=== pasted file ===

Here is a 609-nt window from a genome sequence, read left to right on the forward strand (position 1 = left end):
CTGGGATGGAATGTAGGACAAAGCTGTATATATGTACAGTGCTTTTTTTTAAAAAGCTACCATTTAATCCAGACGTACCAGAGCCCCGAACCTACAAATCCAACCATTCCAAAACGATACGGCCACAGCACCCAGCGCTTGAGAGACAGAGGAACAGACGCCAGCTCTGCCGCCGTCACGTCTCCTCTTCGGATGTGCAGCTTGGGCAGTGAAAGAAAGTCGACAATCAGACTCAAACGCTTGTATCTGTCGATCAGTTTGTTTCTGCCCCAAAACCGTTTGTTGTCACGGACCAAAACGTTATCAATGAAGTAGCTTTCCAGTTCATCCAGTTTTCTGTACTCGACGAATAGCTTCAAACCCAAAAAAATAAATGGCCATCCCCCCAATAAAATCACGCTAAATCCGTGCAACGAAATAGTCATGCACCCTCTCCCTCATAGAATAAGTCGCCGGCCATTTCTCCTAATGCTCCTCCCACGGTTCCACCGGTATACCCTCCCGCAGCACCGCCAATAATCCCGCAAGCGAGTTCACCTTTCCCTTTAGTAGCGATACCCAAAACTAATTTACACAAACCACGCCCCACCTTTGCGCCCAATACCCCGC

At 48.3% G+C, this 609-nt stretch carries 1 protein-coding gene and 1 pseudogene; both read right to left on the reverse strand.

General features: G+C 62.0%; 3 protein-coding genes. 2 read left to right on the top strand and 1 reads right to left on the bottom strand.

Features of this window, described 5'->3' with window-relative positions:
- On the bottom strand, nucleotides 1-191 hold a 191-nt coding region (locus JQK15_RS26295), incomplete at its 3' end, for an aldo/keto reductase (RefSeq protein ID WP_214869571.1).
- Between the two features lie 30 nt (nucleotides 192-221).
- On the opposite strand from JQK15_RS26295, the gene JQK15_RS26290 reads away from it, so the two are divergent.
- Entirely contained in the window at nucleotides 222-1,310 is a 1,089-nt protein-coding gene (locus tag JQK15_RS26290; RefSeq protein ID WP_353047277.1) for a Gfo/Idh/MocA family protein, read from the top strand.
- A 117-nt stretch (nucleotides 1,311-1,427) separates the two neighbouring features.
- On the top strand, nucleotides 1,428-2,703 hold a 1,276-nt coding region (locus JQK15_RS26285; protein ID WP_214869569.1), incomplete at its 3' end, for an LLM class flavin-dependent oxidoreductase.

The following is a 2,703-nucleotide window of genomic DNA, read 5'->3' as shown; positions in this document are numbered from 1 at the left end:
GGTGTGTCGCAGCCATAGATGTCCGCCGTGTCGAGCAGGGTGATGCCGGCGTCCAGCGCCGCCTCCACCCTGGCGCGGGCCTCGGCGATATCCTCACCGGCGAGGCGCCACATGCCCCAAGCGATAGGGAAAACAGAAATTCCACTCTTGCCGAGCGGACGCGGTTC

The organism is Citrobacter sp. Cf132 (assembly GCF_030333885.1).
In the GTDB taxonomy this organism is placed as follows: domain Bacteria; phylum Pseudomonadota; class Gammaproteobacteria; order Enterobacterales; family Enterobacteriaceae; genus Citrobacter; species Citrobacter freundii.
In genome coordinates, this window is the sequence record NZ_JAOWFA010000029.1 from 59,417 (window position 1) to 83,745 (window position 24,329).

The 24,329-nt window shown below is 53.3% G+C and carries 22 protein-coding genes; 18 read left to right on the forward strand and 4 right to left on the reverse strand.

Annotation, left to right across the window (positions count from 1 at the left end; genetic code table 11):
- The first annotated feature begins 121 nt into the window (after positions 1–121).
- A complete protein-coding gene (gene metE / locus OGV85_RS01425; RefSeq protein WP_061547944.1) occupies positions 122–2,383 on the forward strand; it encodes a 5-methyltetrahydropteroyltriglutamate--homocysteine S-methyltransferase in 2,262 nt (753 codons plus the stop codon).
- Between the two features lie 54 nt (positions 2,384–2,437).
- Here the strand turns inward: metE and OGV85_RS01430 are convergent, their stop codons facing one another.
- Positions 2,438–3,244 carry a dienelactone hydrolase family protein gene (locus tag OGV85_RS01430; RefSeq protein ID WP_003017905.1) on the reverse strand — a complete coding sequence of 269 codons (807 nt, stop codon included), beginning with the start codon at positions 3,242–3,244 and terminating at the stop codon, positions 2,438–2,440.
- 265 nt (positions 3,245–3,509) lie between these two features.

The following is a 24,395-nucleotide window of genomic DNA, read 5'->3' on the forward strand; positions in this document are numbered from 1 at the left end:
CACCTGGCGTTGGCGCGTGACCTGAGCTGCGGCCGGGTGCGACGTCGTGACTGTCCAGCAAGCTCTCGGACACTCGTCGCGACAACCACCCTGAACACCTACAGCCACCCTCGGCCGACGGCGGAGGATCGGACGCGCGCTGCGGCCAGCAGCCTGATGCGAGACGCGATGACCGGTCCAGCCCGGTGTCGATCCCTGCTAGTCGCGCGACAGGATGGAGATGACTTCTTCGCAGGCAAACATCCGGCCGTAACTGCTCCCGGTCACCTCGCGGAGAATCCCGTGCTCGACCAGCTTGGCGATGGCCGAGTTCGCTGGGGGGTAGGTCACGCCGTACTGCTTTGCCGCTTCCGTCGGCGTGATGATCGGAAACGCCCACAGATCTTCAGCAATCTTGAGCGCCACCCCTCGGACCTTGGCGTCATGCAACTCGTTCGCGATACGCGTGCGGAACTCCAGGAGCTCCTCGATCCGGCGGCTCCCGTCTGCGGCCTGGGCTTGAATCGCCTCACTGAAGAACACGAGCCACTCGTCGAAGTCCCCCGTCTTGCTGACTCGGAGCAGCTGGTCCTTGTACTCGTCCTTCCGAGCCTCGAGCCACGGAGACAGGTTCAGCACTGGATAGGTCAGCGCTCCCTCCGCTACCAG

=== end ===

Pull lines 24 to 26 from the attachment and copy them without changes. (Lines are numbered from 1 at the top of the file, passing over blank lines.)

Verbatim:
- 265 nt (positions 3,245–3,509) lie between these two features.

The following is a 24,395-nucleotide window of genomic DNA, read 5'->3' on the forward strand; positions in this document are numbered from 1 at the left end:
CACCTGGCGTTGGCGCGTGACCTGAGCTGCGGCCGGGTGCGACGTCGTGACTGTCCAGCAAGCTCTCGGACACTCGTCGCGACAACCACCCTGAACACCTACAGCCACCCTCGGCCGACGGCGGAGGATCGGACGCGCGCTGCGGCCAGCAGCCTGATGCGAGACGCGATGACCGGTCCAGCCCGGTGTCGATCCCTGCTAGTCGCGCGACAGGATGGAGATGACTTCTTCGCAGGCAAACATCCGGCCGTAACTGCTCCCGGTCACCTCGCGGAGAATCCCGTGCTCGACCAGCTTGGCGATGGCCGAGTTCGCTGGGGGGTAGGTCACGCCGTACTGCTTTGCCGCTTCCGTCGGCGTGATGATCGGAAACGCCCACAGATCTTCAGCAATCTTGAGCGCCACCCCTCGGACCTTGGCGTCATGCAACTCGTTCGCGATACGCGTGCGGAACTCCAGGAGCTCCTCGATCCGGCGGCTCCCGTCTGCGGCCTGGGCTTGAATCGCCTCACTGAAGAACACGAGCCACTCGTCGAAGTCCCCCGTCTTGCTGACTCGGAGCAGCTGGTCCTTGTACTCGTCCTTCCGAGCCTCGAGCCACGGAGACAGGTTCAGCACTGGATAGGTCAGCGCTCCCTCCGCTACCAG